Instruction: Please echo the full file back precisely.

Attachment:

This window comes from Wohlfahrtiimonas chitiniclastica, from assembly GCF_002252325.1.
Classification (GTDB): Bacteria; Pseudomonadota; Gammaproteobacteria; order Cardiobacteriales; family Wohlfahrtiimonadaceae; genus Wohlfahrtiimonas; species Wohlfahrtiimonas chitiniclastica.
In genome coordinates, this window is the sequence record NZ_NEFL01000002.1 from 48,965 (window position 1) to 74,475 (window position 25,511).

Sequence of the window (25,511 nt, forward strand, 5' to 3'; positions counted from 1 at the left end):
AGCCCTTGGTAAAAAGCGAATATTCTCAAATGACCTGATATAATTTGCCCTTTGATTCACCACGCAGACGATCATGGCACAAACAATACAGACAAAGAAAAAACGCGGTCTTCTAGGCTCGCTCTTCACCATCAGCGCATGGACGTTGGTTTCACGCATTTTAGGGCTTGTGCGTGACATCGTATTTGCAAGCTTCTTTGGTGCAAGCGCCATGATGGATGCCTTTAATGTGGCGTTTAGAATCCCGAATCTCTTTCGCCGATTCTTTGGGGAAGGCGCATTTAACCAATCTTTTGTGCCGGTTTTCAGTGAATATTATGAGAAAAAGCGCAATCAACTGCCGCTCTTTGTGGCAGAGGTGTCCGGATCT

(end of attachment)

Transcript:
This window comes from Wohlfahrtiimonas chitiniclastica, from assembly GCF_002252325.1.
Classification (GTDB): Bacteria; Pseudomonadota; Gammaproteobacteria; order Cardiobacteriales; family Wohlfahrtiimonadaceae; genus Wohlfahrtiimonas; species Wohlfahrtiimonas chitiniclastica.
In genome coordinates, this window is the sequence record NZ_NEFL01000002.1 from 48,965 (window position 1) to 74,475 (window position 25,511).

Sequence of the window (25,511 nt, forward strand, 5' to 3'; positions counted from 1 at the left end):
AGCCCTTGGTAAAAAGCGAATATTCTCAAATGACCTGATATAATTTGCCCTTTGATTCACCACGCAGACGATCATGGCACAAACAATACAGACAAAGAAAAAACGCGGTCTTCTAGGCTCGCTCTTCACCATCAGCGCATGGACGTTGGTTTCACGCATTTTAGGGCTTGTGCGTGACATCGTATTTGCAAGCTTCTTTGGTGCAAGCGCCATGATGGATGCCTTTAATGTGGCGTTTAGAATCCCGAATCTCTTTCGCCGATTCTTTGGGGAAGGCGCATTTAACCAATCTTTTGTGCCGGTTTTCAGTGAATATTATGAGAAAAAGCGCAATCAACTGCCGCTCTTTGTGGCAGAGGTGTCCGGATCT